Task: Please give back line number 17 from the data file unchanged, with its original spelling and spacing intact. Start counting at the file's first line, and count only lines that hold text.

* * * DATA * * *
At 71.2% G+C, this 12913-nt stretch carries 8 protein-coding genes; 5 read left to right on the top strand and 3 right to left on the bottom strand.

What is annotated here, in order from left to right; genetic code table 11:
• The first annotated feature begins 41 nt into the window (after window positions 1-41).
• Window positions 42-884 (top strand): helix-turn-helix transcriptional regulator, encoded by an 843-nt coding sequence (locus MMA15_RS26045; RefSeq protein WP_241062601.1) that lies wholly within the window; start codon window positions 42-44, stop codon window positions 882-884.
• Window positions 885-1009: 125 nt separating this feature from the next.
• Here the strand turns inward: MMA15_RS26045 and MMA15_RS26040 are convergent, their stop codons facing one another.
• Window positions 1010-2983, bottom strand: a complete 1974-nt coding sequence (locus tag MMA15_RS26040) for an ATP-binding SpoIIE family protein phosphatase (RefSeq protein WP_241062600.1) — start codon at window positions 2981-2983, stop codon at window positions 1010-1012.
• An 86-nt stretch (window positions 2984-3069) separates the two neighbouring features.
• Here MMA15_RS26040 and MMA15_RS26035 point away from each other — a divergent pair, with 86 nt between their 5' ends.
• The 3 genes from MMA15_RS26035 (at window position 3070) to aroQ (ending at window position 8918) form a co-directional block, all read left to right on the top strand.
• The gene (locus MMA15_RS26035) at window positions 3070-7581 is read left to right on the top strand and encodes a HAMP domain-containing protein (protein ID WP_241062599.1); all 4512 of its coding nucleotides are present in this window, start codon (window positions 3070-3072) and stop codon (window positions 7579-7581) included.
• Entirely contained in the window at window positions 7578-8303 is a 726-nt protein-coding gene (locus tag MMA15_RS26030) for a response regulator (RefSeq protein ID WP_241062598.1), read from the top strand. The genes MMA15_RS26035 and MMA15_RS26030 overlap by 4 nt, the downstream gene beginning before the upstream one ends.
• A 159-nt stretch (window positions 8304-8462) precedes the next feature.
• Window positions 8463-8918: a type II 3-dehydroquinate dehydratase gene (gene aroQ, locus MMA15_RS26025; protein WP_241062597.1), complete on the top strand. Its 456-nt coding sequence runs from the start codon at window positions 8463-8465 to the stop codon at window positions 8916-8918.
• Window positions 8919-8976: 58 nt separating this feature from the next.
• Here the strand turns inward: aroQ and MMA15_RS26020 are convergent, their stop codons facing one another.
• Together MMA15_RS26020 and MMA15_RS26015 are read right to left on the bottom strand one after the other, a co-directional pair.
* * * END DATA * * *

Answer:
• Together MMA15_RS26020 and MMA15_RS26015 are read right to left on the bottom strand one after the other, a co-directional pair.